LAS VEGAS — Mounted on the side of a Toshiba self-checkout terminal on display in the Groceryshop exhibit hall this week, an arm shaped like a lightning bolt promises to help grocers get a tighter grip on the theft crisis striking the retail industry.
The arm, which houses a camera designed to stop shoppers from taking items without paying for them, represents Toshiba’s latest effort to use computer vision technology to combat shrink. The company plans to make the equipment, which displays a message if a shopper neglects to scan an item, available to retailers in November as a part of the company’s broader effort to fortify its self-checkout stations against theft, said Michael Puma, solution sales team director for Toshiba Global Commerce Solutions.
Toshiba is not the only vendor to adopt computer vision to clamp down on self-checkout users who, intentionally or not, miss items when processing their orders. Puma said Toshiba Global Commerce Solutions, which was formed when Toshiba acquired IBM's retail store solutions business, has sought to set its implementation of the artificial intelligence-based concept apart by building image-processing systems into the self-checkout station instead of putting it elsewhere in the store.
Toshiba has also tapped computer vision tuned to recognize fruits and vegetables to ensure that shoppers use the correct PLU code when identifying produce at self-checkout stations, and the company plans next year to add the cameras to the bagging area of the self-service units, Puma said. Cameras that can spot items people leave in their cart at a self-checkout station are also on the way, he added.
Puma said he has seen strong interest among retailers in the new features during Groceryshop, with visitors to Toshiba’s booth at the conference indicating that fighting shrink has become one of their most pressing priorities.
Other vendors with expertise in computer vision also said that clients have been asking for ways to use their technology to deal with theft.
“When we’ve been talking to retailers here at Groceryshop, definitely shrink is top of mind. It’s come up over and over again as a topic,” said Ken Fenyo, chief marketing officer of Grabango, which uses computer vision as the basis for frictionless checkout systems.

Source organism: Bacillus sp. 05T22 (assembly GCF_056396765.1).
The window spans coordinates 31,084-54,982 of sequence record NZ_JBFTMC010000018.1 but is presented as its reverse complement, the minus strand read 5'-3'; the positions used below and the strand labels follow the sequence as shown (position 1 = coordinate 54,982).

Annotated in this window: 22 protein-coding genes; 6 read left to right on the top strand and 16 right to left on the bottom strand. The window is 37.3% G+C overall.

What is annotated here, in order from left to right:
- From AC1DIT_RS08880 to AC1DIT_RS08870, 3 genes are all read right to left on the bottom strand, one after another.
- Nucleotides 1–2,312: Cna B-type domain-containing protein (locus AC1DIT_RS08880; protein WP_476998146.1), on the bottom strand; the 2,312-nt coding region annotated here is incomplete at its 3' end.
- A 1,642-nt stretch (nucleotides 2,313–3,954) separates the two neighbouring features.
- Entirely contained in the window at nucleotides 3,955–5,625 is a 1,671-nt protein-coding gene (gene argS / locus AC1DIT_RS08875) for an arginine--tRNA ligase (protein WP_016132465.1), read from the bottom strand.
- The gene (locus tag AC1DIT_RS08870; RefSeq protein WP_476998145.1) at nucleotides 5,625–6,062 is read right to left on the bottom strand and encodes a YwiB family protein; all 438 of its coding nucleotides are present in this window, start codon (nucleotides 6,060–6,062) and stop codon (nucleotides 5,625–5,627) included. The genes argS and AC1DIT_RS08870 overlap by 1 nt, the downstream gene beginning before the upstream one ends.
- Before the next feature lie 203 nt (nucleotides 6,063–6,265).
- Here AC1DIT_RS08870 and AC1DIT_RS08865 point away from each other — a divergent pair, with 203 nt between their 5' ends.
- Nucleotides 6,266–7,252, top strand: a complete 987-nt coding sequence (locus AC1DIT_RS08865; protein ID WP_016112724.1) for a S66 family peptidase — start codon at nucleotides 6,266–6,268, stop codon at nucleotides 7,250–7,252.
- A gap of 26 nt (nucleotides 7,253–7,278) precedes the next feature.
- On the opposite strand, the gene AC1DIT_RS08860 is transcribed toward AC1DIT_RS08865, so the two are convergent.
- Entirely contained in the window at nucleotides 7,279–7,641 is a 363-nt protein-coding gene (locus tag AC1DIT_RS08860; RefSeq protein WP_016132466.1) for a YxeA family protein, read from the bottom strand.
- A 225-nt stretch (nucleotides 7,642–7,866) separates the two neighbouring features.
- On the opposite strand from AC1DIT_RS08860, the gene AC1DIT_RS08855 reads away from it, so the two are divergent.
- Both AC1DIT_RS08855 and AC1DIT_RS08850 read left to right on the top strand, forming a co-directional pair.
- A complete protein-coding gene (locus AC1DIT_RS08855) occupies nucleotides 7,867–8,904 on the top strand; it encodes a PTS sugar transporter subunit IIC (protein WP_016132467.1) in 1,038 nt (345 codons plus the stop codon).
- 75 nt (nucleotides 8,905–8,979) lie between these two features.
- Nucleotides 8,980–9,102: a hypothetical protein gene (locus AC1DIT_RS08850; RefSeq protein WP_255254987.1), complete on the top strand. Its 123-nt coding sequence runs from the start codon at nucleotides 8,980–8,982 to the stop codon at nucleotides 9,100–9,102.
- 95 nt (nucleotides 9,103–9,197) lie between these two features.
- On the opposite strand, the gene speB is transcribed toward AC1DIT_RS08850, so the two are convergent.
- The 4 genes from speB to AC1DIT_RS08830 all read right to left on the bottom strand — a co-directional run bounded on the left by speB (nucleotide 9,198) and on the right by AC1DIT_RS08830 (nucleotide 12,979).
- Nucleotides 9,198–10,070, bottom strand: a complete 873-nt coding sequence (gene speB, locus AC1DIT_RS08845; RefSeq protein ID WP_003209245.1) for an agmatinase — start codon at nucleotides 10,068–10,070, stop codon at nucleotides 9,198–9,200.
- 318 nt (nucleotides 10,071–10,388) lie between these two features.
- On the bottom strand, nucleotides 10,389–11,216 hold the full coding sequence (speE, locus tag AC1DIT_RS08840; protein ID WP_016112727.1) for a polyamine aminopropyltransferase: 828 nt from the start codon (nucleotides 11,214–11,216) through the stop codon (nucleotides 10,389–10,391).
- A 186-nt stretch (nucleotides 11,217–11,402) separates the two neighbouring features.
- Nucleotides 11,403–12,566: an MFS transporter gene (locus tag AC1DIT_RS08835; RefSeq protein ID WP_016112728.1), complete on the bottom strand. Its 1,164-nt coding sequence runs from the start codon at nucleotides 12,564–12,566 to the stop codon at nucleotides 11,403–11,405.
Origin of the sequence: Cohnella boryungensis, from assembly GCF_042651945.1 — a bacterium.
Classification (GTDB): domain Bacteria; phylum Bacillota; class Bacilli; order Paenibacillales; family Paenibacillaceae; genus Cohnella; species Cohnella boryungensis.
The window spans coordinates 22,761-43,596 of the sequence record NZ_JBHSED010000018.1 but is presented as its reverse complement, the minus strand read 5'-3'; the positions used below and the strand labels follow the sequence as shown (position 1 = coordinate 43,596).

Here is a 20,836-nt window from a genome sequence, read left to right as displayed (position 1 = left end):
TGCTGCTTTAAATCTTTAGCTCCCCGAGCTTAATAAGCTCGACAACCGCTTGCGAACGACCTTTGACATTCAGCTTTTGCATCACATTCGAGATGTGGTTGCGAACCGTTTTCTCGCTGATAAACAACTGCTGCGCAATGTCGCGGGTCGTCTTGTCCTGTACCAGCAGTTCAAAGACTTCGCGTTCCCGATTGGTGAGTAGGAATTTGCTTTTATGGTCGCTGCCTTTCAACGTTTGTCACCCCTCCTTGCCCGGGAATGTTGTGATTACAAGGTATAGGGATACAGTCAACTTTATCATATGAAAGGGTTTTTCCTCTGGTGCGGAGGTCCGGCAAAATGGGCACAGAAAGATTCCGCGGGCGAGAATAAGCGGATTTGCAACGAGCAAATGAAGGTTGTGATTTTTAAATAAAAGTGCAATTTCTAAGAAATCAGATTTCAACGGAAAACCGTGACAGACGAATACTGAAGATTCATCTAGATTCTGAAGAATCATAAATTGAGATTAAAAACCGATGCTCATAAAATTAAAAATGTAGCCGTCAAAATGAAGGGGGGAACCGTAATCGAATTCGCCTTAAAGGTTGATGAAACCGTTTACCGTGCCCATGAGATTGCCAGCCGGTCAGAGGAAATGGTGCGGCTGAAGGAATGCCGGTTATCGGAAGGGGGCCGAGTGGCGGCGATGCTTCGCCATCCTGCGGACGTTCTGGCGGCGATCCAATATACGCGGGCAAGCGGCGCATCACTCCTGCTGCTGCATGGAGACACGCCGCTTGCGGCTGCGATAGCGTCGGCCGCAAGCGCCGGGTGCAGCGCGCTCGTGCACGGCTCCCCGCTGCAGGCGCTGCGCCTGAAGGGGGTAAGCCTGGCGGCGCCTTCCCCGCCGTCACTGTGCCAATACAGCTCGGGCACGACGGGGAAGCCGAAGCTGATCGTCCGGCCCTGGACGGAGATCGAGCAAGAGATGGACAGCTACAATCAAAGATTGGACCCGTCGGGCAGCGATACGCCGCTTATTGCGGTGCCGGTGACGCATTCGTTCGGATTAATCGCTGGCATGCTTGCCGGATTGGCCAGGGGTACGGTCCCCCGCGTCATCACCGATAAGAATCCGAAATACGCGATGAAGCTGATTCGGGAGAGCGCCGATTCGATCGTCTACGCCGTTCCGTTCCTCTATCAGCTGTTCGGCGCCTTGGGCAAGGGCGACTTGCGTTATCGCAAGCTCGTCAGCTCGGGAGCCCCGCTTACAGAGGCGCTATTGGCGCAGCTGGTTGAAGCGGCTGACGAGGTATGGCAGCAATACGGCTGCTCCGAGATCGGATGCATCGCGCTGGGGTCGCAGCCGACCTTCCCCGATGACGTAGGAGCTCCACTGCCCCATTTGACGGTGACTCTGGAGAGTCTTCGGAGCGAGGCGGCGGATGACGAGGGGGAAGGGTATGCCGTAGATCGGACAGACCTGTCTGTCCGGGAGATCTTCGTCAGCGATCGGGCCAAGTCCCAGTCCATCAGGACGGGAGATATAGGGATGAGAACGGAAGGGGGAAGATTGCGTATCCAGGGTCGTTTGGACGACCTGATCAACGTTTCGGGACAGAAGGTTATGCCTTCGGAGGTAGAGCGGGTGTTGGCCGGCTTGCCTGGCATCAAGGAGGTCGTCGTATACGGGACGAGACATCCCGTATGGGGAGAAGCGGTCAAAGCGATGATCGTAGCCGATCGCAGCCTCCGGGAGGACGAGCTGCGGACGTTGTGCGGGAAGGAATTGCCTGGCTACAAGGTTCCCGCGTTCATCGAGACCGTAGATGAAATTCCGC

Interest among retailers in strategies to stop losses has been rising during the past three to six months, Fenyo added. “I wouldn't say it wasn't something we talked about in the past, but now it’s sort of people leading with it [and asking] ‘What are you doing? What’s happening with shrink?’”
Originally marketed as ways to make shopping faster, frictionless checkout systems also hold promise as a way to halt shrink because they track products from the moment shoppers remove them from store shelves, industry officials said.
Fenyo said that while frictionless checkout technology can’t actually stop someone who is intent on stealing from walking out with merchandise, it can provide retailers with data they can use to make changes that could make shrink less likely, such as by adjusting product locations on shelves.
Fenyo noted that Grabango has found that shoppers who take items from stores often still intend to pay for some of the items they want — a phenomenon he described as “partial shrink.” Frictionless checkout systems can alleviate that problem because they monitor every product as soon as it leaves the shelf, he said.
Artificial intelligence is so good at monitoring shopping behavior, in fact, that companies that develop and use it have to take strict precautions to avoid trampling on people’s rights, said Jordan Fisher, CEO of Standard AI, another frictionless checkout company. For example, computer vision systems in retail locations should be prevented from collecting images of people’s faces, he said.
“AI shouldn’t enable something that you couldn’t do as a human. Humans have good facial recognition, but what a human can’t do is identify the same person walking into one store that had walked into a different store on the other side of the country the day before,” said Fisher.
On the other hand, if used properly, automated systems can sharply enhance the ability of loss-prevention personnel to keep people from taking goods out of stores without paying, Fisher said.
“I think what’s encouraging about AI is that if you’re careful — and we take this really seriously — you can build AI in a way that’s just fundamentally not biased,” he said. “It doesn’t look at demographics. All it’s looking at is what we call kinematics, like how is the person interacting with the shelf, and throws everything else away immediately. So I think there’s an opportunity to not just help [reduce shrink], but actually do it in a more ethical way.”
Smart carts, which also use computer vision to track items as people take them, are also well suited to reducing shrink, said Guy Mordoch, CEO of Israeli smart cart maker Cust2Mate.
“I cannot control if you put stuff in your pocket, but if you use the cart itself, you cannot steal,” Mordoch said.